Review: I Hear You And Rejoice (Tricycle Theatre)
Mikel Murfi returns with his sequel to The Man In Woman's Shoes
Mikel Murfi contains multitudes – still. The Irish actor can fill a one-man show with people: men, women, children. He brings whole villages to life: squeaky schoolboys, rambunctious priests and gabbling gossips, all – an entire parish in a single person. Murfi is legion and it is quite a thing to watch.
A sequel to last year's The Man In Woman's Shoes, though it stands alone, I Hear You and Rejoice takes us back to the small Irish town of Sligo, back to its blather and its blarney, and back to the gentle mute at the heart of the local community, the cobbler Pat Farnon. When he tries to speak – and we get glimpses of it – his jaw locks, his lips crinkle and an inchoate groan sounds out. Words just won't come. Again, Murfi takes us inside his head, revealing the observant, articulate soul within. Again, he gives voice to the voiceless.
If the first piece found Pat on the move, treading in his customers' shoes and soaking up Sligo's secrets, the second finds him sat still. He's perched on a church pew at his wife's funeral. Kitsy Rainey, the life and soul of Sligo, has shaped her own service. That's the sort of woman she was – exuberant, uncensored, noisily joyful. "Heaven," says the parish priest, "must have needed a shake-up." In life, she proclaimed herself the Holy Ghost's sister. Based on the eulogies offered up, you can well believe it. Call her Community Spirit.
This is a show that abounds with love – so much that, in many ways, it struggles to find the words for it. Pat stands for the inadequacy of language – the impossibility of expressing grief or pinning a person down in words. He drifts in and out of the service, floating off into memories of private moments. The question arises: What eulogy could contain Kitsy Rainey? How could speech sum up what she and Pat shared? Grief goes beyond words. Love transcends language.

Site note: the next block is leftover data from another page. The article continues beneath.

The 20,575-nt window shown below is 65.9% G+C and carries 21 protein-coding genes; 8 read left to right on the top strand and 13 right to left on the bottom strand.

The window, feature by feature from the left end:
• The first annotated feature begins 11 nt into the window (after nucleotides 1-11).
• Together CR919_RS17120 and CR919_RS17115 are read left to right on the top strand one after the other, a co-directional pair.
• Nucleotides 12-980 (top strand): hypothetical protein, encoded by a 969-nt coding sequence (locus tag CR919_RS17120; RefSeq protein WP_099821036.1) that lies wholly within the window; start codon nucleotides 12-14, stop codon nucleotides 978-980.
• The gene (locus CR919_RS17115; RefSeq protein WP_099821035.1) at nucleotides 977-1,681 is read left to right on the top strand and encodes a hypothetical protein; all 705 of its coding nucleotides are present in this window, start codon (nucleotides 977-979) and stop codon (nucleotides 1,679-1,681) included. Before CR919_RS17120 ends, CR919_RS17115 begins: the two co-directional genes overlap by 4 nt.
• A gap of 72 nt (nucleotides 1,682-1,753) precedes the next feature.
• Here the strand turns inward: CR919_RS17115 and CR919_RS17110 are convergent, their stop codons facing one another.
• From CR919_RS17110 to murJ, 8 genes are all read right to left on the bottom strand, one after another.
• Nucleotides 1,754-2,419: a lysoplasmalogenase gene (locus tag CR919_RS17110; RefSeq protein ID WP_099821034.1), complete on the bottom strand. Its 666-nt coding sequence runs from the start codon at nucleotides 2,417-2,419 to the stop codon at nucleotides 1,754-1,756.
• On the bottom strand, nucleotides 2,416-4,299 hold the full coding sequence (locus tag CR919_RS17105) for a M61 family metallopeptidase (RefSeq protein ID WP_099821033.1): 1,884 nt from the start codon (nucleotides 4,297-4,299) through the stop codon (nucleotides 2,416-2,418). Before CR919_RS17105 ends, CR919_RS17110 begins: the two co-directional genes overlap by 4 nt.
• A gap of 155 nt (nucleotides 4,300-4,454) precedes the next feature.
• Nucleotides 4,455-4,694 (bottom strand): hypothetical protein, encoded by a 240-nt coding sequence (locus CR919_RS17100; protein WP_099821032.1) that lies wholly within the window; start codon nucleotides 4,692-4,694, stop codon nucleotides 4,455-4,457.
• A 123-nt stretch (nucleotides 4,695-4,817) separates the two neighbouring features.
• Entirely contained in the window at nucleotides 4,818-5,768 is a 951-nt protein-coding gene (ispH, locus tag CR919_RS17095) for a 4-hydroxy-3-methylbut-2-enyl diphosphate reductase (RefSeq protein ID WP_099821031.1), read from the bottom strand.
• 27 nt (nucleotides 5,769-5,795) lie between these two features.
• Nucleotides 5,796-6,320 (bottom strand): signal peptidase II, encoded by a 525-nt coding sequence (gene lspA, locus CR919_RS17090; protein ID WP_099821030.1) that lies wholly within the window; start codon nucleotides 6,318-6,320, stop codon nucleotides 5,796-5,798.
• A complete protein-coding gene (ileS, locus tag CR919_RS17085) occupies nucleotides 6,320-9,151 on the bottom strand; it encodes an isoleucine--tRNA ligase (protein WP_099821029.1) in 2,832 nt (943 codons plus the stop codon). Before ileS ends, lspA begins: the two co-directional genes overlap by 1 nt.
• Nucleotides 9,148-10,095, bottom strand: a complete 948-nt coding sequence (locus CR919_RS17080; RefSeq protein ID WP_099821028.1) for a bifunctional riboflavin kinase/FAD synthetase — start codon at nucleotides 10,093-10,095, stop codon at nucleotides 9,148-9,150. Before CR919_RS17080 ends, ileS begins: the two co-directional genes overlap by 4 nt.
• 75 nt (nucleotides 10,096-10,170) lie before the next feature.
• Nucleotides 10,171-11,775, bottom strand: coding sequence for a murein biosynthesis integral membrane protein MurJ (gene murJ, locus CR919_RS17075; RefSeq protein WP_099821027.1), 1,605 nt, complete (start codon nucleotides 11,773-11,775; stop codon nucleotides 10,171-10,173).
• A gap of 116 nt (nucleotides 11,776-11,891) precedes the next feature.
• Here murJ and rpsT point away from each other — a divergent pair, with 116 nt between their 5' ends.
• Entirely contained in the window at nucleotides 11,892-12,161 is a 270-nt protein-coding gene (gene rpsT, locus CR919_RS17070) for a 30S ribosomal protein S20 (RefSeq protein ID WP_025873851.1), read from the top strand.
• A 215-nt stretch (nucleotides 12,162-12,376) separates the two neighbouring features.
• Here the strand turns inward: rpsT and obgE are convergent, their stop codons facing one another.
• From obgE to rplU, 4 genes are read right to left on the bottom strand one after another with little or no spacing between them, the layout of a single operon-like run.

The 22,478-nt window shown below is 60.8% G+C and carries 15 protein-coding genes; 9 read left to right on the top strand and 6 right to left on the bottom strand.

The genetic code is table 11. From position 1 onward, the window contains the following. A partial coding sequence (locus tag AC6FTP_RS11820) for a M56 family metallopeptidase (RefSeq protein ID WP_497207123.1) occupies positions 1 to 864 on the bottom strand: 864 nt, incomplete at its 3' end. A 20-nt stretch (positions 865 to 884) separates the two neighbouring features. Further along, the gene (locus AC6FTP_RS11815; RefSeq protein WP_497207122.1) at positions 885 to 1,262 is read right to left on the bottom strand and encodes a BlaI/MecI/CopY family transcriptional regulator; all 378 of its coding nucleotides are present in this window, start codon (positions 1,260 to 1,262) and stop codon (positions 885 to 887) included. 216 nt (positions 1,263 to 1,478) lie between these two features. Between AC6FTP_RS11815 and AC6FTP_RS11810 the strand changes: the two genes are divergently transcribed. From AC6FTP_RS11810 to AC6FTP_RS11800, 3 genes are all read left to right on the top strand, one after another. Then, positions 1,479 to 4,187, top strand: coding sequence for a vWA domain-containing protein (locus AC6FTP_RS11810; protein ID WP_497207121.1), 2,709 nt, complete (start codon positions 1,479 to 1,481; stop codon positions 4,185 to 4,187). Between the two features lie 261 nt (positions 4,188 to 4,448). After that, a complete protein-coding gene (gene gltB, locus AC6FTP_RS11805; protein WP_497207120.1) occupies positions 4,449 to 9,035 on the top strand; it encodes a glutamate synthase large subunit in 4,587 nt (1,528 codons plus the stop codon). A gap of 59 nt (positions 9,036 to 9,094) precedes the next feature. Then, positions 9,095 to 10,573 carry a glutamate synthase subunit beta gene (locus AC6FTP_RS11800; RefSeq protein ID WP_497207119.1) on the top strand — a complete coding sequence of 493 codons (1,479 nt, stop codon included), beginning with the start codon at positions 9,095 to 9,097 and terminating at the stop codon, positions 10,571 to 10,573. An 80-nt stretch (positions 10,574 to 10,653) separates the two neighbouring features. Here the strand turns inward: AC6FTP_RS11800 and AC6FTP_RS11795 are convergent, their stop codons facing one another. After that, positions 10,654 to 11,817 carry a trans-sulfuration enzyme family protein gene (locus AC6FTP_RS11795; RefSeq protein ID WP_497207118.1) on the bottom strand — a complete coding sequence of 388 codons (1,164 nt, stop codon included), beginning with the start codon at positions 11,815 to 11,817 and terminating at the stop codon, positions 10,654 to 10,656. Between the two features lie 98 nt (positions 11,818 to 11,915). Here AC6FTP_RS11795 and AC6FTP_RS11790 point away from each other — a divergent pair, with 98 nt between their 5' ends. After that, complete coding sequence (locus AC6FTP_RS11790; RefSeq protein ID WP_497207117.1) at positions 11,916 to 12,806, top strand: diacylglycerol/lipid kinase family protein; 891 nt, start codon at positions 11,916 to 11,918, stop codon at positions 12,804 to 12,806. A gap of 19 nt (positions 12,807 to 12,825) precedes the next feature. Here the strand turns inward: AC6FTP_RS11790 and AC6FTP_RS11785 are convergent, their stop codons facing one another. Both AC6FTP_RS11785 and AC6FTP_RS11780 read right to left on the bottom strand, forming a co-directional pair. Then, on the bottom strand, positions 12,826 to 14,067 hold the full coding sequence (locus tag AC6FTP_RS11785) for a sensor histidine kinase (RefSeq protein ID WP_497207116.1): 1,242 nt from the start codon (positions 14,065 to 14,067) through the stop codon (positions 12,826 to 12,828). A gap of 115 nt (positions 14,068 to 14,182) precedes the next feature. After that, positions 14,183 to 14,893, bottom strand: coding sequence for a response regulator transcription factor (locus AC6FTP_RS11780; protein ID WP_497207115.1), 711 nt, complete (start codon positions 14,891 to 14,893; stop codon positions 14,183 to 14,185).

I Hear You and Rejoice is the tighter of the two pieces, pulled together around this idea of speech. Pat is surrounded by chatterboxes. Priests sermonise from the pulpit, commentators holler into their microphones, and a schoolboy squawks every last verse of a local folk song. Murfi embodies them all in a series of dazzling sixpence turns. His shoulders hunch and relax; his voice soars and drops.
But it works less through words than through feeling. Through Pat, you feel like you've known Kitsy Rainey all your life – a feeling enhanced by familiarity from the first show – and, invited into his head, you see her through the eyes of the one man who knew her better than anyone. "Surely," Pat muses, "she was the most beautiful woman that ever water washed." Again, you believe it. Kitsy's life force comes through and, you think, she contained multitudes too.
I Hear You And Rejoice runs at the Tricycle Theatre until 1 July 2017.